Content Delivery Strategy
We can also see in this pilot that the industry’s investments in infrastructure to enhance content discovery and delivery – e.g., GetFTR, Distributed Usage Logging, persistent identifiers, Seamless Access – are beginning to cohere into a more robust and integrated user experience.
For the partner publishers, this ScienceDirect pilot offers an opportunity to further develop their content delivery strategy through juxtaposition of their articles relative to others in the same disciplinary field. Rather that relying on users going to a subject-specific database, the literature in these two fields – organic chemistry and transportation – will be indexed within the larger scope of ScienceDirect database, with all of its benefits of structured metadata, controlled vocabularies, linked identifiers, etc. that are minimal or lacking in Google Scholar and ResearchGate. In essence, this pilot reminds us that ScienceDirect is already a freely available discovery tool and a user of ScienceDirect gets all of the benefits of a subscription database, whether they are only able to access the open access publications on the platform or if their entitlements enable access to subscription Elsevier – and now other publisher – content as well.
The strength of the organic chemistry collection is particularly notable here as the Wiley portfolio includes Chemistry Europe, an association of 16 chemical societies from 15 European countries. Given that the Royal Society of Chemistry has not implemented GetFTR, which Wiley and the American Chemical Society have, there is also an opportunity here to look at the impact of the entitlements signaling on ScienceDirect on user information behavior. This could also inform other publishers as they consider the relative value of investing in GetFTR implementation as a support for content delivery.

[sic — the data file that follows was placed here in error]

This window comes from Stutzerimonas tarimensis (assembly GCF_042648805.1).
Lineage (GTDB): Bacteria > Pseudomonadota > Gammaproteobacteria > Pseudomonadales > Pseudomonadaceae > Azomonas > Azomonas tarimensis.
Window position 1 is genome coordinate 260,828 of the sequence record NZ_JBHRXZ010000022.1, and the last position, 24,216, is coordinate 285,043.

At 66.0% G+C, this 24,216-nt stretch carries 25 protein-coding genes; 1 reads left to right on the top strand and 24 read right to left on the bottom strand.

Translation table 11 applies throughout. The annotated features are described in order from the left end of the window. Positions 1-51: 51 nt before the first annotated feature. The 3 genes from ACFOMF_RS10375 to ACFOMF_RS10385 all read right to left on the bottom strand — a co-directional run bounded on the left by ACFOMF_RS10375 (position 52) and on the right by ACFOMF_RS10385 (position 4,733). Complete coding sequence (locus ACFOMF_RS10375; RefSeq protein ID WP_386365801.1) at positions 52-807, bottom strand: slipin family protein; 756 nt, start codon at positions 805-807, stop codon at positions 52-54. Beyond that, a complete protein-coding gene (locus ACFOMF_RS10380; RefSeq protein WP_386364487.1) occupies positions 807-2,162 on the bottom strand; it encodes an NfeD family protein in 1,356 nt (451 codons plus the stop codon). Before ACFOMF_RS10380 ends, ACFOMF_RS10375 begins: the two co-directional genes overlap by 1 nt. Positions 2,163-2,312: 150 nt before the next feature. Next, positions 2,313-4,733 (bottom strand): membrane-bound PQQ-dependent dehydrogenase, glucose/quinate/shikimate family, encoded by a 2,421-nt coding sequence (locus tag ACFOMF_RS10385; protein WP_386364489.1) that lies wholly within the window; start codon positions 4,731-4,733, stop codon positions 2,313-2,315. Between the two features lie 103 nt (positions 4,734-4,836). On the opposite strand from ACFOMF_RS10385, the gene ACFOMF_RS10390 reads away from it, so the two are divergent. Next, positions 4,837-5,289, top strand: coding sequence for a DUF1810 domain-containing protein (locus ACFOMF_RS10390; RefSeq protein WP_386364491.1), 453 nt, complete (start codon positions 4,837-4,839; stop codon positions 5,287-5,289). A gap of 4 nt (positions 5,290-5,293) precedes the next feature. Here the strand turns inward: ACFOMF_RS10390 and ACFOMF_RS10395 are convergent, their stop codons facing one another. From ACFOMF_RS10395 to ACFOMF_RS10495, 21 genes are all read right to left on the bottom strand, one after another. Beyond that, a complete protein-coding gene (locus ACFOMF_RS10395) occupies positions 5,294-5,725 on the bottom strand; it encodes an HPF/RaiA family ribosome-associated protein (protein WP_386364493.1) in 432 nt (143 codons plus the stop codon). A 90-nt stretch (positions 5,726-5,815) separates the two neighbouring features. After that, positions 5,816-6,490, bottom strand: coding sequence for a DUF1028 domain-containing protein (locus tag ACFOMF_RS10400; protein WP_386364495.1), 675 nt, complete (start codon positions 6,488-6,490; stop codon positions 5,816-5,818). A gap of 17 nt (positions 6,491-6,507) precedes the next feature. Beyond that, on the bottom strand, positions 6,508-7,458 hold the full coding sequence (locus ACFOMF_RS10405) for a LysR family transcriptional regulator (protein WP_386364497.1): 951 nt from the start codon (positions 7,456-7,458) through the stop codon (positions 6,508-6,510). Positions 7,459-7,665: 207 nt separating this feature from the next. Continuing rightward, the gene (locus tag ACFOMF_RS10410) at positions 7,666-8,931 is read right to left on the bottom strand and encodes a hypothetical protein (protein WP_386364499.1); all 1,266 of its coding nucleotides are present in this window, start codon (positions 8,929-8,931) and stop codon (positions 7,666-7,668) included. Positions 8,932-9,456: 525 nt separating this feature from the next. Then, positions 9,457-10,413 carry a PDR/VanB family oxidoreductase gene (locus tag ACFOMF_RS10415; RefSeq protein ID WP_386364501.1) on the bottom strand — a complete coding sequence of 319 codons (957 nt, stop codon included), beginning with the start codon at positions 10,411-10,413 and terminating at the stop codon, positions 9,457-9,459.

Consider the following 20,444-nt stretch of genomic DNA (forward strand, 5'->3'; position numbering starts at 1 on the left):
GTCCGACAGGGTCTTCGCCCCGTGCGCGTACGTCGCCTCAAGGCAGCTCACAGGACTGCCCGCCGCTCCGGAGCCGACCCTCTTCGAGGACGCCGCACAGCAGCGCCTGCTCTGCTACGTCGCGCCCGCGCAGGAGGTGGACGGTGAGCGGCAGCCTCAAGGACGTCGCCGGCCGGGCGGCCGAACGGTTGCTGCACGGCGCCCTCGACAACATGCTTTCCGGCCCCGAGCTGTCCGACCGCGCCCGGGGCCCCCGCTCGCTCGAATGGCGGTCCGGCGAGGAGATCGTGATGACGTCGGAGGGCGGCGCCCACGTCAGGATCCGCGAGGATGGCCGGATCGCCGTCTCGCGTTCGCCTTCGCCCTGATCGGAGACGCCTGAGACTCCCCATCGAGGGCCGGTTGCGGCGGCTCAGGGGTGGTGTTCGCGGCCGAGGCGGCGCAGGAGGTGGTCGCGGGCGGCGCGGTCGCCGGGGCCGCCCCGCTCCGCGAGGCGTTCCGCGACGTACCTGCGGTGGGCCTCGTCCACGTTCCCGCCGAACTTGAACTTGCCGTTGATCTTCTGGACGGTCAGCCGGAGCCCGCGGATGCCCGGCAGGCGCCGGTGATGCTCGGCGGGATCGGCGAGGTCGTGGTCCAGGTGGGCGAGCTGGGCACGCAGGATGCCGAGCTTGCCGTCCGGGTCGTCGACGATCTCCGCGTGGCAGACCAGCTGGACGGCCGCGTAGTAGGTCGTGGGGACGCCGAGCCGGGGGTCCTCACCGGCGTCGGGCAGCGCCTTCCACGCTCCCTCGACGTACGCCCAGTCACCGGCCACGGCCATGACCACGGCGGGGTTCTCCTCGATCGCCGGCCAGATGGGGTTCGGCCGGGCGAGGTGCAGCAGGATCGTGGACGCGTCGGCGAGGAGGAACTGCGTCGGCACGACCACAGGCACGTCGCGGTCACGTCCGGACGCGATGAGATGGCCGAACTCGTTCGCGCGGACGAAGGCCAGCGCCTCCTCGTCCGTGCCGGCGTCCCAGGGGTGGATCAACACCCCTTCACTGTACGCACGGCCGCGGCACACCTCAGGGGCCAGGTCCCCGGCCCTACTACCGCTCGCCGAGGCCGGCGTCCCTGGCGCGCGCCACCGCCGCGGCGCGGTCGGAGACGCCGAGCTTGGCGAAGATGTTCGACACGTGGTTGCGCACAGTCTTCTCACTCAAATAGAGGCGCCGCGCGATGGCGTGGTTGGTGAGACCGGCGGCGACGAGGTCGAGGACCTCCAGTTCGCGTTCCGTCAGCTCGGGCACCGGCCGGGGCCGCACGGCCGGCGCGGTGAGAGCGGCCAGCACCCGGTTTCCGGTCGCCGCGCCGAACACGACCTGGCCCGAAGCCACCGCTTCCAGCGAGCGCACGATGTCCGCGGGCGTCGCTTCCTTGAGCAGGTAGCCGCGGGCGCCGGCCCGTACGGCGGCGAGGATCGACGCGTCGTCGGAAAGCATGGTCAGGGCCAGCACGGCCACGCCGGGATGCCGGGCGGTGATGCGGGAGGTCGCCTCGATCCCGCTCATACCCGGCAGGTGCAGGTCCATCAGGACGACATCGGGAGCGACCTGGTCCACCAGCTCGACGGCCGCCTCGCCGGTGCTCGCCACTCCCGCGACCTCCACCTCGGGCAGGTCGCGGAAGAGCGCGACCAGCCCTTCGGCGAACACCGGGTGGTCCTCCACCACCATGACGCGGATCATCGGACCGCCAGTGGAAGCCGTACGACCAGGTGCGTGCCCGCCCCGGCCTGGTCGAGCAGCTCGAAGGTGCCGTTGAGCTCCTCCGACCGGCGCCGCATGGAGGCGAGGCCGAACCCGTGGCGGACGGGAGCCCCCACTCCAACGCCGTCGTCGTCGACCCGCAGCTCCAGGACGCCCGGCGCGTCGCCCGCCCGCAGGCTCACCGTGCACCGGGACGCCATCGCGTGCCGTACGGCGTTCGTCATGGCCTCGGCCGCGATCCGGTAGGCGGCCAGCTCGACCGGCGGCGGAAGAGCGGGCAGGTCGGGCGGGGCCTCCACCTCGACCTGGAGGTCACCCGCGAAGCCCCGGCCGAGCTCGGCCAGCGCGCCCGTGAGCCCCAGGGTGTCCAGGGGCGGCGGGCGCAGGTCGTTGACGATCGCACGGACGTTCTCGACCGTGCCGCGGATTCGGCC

It seems inevitable that, should this pilot evolve into a permanent ScienceDirect offering, the specific details will evolve. I will be particularly watching to see whether it remains a mutual data sharing model between Elsevier and its partner publishers or develops into a paid service that charges the partner publishers in addition to the bilateral data flows. I am also reminded that user privacy questions in the scholarly publishing landscape are increasingly complex and that library licensing practices are struggling to keep up.
Industry observers may be surprised by this pilot for any number of reasons but in particular that three of the other top six publishers would be willing to even consider syndicating their content to the platform of one of their biggest competitors in the publishing space. What this collaboration among competitors portends long-term remains to be seen, but with Springer Nature syndicating content to ResearchGate, all of the largest publishers except SAGE and, well, Elsevier, have answered Schonfeld’s question – Will Publishers Syndicate Their Content? – in the affirmative.